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5 Natural Ways to Treat Urinary Tract Infections

February 06, 2018

After some natural ways to treat Urinary Tract Infections? We've got some useful natural remedies right here.

If you've been there, you'll know just how unpleasant a UTI can be. Urinary Tract Infections are incredibly common - at least 1 in 5 women will get one in their lifetime. But if it isn't too severe, you may well be able to treat it yourself. Today we're taking a look at some natural ways to treat Urinary Tract Infections at home, plus some natural remedies and tips to get you back on track!

What is a UTI?

A urinary tract infection (UTI) is an infection that occurs when bacteria invade the urinary tract system. While the majority of UTI's are not serious, they can often cause severe symptoms, such as pain and/or burning upon urination.

UTI’s are more common in women as the urethra is short and closer to the rectum and vagina. Bacteria, often E. coli, which is beneficial to lower bowels, finds its way to the urinary tract causing the infection. E. coli cling to your urinary organs and simply can’t be washed out when you urinate.

Symptoms of UTI

Urinary Tract Infections don't always cause signs and symptoms, but you may experience some of the following:

  • a strong, persistent urge to pee
  • pain or burning sensation when peeing
  • needing to pee more frequently
  • pee that appears cloudy
  • blood in your urine
  • strong-smelling urine

Natural Ways to Treat Urinary Tract Infections

Luckily, if you've a mild UTI, you might not need a course of antibiotics to get rid of it. There are some natural remedies for UTI's you can try from the comfort of your own home! We've put together some simple tips to support the urinary system, as well as some natural ways to treat Urinary Tract Infections. 


One of the most popular natural ways to treat Urinary Tract Infections has to be cranberry. Components in cranberry juice prevent certain bacteria, E. coli, from adhering to the bladder and urethra and in doing so preventing infection. Be careful which cranberry juice you buy as quite a lot have added sugars which encourage bacterial growth. Biona Organic Cranberry Juice is not from concentrate and has no added sugars. It's available both in-store and online. Cranberry is also available in capsule form in various brands, so pop in to us and ask for advice on the best cranberry supplements for UTI’s.


Like cranberry, D-mannose prevents E. coli adhering to the cell walls in the urinary system. D-mannose is the active ingredient in cranberry meaning they both have the same benefits. Both D-mannose and cranberry envelope around the E. coli bacteria, preventing it from adhering to the cell wall and aiding in the removal of E.coli during a UTI.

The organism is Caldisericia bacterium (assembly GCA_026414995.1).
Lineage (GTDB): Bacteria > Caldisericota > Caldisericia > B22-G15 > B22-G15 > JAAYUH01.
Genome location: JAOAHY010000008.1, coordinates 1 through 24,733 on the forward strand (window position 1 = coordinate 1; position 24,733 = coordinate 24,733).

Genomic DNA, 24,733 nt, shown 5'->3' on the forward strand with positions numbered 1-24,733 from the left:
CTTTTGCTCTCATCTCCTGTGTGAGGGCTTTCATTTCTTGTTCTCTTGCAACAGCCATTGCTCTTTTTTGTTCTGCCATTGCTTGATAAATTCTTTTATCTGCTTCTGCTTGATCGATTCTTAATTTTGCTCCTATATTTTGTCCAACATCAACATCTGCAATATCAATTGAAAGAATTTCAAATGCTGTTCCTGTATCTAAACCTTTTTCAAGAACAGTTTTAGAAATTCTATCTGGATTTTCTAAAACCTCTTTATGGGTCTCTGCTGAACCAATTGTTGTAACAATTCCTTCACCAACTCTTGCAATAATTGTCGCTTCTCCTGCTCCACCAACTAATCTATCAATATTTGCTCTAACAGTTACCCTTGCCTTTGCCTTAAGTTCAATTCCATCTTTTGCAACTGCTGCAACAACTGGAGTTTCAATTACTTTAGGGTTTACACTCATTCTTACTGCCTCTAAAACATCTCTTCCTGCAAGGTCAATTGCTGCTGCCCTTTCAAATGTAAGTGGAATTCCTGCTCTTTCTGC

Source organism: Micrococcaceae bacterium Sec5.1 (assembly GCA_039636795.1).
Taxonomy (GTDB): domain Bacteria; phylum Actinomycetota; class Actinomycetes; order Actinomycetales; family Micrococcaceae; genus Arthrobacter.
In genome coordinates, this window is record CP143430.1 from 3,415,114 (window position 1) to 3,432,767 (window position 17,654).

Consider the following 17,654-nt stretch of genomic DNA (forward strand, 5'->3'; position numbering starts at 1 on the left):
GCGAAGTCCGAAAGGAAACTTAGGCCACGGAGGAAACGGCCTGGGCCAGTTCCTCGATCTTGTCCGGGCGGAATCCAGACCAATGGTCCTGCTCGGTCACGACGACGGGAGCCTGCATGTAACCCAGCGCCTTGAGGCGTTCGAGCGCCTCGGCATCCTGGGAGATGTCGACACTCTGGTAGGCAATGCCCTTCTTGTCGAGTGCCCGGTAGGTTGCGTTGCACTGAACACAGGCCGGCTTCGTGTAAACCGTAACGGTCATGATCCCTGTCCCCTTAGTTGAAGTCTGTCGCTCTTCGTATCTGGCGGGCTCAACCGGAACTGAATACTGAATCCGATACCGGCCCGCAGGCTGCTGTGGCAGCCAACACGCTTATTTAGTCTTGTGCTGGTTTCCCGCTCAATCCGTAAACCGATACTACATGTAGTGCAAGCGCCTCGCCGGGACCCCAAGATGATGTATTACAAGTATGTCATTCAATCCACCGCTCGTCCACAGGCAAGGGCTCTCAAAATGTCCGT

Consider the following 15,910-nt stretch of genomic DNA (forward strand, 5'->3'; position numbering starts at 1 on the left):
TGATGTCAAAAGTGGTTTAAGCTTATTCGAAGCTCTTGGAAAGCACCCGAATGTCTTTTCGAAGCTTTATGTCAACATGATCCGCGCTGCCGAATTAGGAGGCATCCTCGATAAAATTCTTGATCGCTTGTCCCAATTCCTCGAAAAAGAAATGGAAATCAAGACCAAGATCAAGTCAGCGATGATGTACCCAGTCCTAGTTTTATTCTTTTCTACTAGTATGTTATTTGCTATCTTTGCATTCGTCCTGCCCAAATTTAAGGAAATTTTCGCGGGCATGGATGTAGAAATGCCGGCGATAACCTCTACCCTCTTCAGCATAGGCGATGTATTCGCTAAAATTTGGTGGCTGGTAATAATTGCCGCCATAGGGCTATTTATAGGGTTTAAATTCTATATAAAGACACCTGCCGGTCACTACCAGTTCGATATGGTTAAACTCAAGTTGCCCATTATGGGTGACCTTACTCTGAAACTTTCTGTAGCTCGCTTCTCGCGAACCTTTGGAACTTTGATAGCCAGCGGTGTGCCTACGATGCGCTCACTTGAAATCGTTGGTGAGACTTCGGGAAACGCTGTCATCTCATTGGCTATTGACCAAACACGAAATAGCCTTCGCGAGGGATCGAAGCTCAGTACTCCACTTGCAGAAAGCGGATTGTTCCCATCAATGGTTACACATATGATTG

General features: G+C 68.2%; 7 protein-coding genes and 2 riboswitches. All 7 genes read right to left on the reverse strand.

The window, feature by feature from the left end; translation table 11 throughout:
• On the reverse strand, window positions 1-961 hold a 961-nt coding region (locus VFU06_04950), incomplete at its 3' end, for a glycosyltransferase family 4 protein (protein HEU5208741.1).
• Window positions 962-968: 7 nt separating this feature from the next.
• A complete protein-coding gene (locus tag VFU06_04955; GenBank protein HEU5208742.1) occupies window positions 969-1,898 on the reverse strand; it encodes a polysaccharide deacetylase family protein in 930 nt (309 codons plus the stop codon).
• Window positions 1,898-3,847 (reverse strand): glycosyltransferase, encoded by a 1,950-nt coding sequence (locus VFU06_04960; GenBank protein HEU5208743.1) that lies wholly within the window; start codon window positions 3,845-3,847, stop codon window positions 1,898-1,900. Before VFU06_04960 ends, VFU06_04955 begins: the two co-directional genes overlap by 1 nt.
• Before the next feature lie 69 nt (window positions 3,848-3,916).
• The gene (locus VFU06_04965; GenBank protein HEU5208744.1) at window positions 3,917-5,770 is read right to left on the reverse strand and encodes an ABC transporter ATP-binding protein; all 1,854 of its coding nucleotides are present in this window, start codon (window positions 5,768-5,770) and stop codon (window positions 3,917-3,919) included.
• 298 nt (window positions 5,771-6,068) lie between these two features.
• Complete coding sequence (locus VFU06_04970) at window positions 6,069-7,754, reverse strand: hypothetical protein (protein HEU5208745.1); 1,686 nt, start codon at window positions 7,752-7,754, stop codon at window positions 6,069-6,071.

Vitamin C

Vitamin C increases the acidity of the urine, producing an environment unfavourable for bacteria. It's also beneficial for the immune system, helping to fight the infection - read more about the wealth of health benefits of vitamin C.

Lactobacillus Acidophilus

Acidophilus is a specific strain of beneficial bacteria which helps prevent bladder infections related to candida. This should be taken daily, especially when taking antibiotics. Bio-Kult Pro-Cyan is specially formulated for those who suffer from recurring UTI’s and bladder infections including both cranberry and acidophilus.

Herbal Teas

There are some great herbal teas you can try. Horsetail increases the excretion and strengthens the elastic tissue of the bladder wall. Lemon balm, nettle dandelion and rosehips can all help clear up infections.

Watch Your Diet

There are some other things you can do to help tackle a UTI from a diet perspective:


  • Sugar
  • Refined carbohydrates
  • Fruit juice, with added sugar
  • Food allergens
  • Alcohol


  • Water
  • Garlic
  • Organic, from concentrate cranberry juice
  • Vegetables
  • Berries
  • Wholegrains

Please note, this blog is for informational purposes only and should not replace medical advice.

It’s always best to consult your doctor before taking any new supplements, treatments or remedies if you are pregnant, breastfeeding or on medication.

Checked and updated: 11 August 2021